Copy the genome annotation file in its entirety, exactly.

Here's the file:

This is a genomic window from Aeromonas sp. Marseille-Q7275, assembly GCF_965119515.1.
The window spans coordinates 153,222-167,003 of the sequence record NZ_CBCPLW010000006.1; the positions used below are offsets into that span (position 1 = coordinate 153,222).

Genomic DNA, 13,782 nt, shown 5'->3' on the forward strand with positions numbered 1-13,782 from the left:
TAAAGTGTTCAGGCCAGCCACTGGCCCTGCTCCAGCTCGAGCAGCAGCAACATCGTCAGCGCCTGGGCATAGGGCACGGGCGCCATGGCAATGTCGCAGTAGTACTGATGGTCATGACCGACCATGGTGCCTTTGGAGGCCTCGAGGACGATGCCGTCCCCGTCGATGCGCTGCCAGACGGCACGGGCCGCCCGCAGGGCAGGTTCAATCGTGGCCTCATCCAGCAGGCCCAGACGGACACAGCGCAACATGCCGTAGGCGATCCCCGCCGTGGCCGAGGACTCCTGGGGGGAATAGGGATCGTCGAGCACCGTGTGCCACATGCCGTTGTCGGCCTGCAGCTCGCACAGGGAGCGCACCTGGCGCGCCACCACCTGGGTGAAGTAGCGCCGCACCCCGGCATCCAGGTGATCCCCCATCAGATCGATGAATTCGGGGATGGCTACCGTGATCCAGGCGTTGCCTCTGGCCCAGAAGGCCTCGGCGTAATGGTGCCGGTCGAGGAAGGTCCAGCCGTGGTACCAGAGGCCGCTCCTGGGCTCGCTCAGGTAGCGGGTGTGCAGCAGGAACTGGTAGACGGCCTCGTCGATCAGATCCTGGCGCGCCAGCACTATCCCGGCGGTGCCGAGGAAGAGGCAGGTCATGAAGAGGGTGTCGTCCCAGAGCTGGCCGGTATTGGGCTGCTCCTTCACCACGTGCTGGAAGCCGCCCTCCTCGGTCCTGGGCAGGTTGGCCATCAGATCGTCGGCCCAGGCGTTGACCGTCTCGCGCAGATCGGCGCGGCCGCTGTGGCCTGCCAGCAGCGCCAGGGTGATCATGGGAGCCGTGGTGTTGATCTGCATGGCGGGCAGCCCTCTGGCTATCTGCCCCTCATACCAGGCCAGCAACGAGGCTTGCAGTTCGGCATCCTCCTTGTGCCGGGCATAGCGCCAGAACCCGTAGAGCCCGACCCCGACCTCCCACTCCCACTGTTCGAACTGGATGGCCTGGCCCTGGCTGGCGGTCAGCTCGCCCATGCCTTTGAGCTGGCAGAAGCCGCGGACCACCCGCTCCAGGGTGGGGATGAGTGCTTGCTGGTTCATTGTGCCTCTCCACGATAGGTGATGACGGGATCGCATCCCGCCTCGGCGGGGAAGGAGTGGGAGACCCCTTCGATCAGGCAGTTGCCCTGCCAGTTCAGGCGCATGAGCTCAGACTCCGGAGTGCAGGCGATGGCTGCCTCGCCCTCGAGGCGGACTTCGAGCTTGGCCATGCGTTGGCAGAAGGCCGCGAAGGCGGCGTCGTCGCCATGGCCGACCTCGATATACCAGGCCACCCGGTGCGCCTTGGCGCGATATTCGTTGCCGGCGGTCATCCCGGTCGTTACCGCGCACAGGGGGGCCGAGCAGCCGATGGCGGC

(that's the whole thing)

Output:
This is a genomic window from Aeromonas sp. Marseille-Q7275, assembly GCF_965119515.1.
The window spans coordinates 153,222-167,003 of the sequence record NZ_CBCPLW010000006.1; the positions used below are offsets into that span (position 1 = coordinate 153,222).

Genomic DNA, 13,782 nt, shown 5'->3' on the forward strand with positions numbered 1-13,782 from the left:
TAAAGTGTTCAGGCCAGCCACTGGCCCTGCTCCAGCTCGAGCAGCAGCAACATCGTCAGCGCCTGGGCATAGGGCACGGGCGCCATGGCAATGTCGCAGTAGTACTGATGGTCATGACCGACCATGGTGCCTTTGGAGGCCTCGAGGACGATGCCGTCCCCGTCGATGCGCTGCCAGACGGCACGGGCCGCCCGCAGGGCAGGTTCAATCGTGGCCTCATCCAGCAGGCCCAGACGGACACAGCGCAACATGCCGTAGGCGATCCCCGCCGTGGCCGAGGACTCCTGGGGGGAATAGGGATCGTCGAGCACCGTGTGCCACATGCCGTTGTCGGCCTGCAGCTCGCACAGGGAGCGCACCTGGCGCGCCACCACCTGGGTGAAGTAGCGCCGCACCCCGGCATCCAGGTGATCCCCCATCAGATCGATGAATTCGGGGATGGCTACCGTGATCCAGGCGTTGCCTCTGGCCCAGAAGGCCTCGGCGTAATGGTGCCGGTCGAGGAAGGTCCAGCCGTGGTACCAGAGGCCGCTCCTGGGCTCGCTCAGGTAGCGGGTGTGCAGCAGGAACTGGTAGACGGCCTCGTCGATCAGATCCTGGCGCGCCAGCACTATCCCGGCGGTGCCGAGGAAGAGGCAGGTCATGAAGAGGGTGTCGTCCCAGAGCTGGCCGGTATTGGGCTGCTCCTTCACCACGTGCTGGAAGCCGCCCTCCTCGGTCCTGGGCAGGTTGGCCATCAGATCGTCGGCCCAGGCGTTGACCGTCTCGCGCAGATCGGCGCGGCCGCTGTGGCCTGCCAGCAGCGCCAGGGTGATCATGGGAGCCGTGGTGTTGATCTGCATGGCGGGCAGCCCTCTGGCTATCTGCCCCTCATACCAGGCCAGCAACGAGGCTTGCAGTTCGGCATCCTCCTTGTGCCGGGCATAGCGCCAGAACCCGTAGAGCCCGACCCCGACCTCCCACTCCCACTGTTCGAACTGGATGGCCTGGCCCTGGCTGGCGGTCAGCTCGCCCATGCCTTTGAGCTGGCAGAAGCCGCGGACCACCCGCTCCAGGGTGGGGATGAGTGCTTGCTGGTTCATTGTGCCTCTCCACGATAGGTGATGACGGGATCGCATCCCGCCTCGGCGGGGAAGGAGTGGGAGACCCCTTCGATCAGGCAGTTGCCCTGCCAGTTCAGGCGCATGAGCTCAGACTCCGGAGTGCAGGCGATGGCTGCCTCGCCCTCGAGGCGGACTTCGAGCTTGGCCATGCGTTGGCAGAAGGCCGCGAAGGCGGCGTCGTCGCCATGGCCGACCTCGATATACCAGGCCACCCGGTGCGCCTTGGCGCGATATTCGTTGCCGGCGGTCATCCCGGTCGTTACCGCGCACAGGGGGGCCGAGCAGCCGATGGCGGC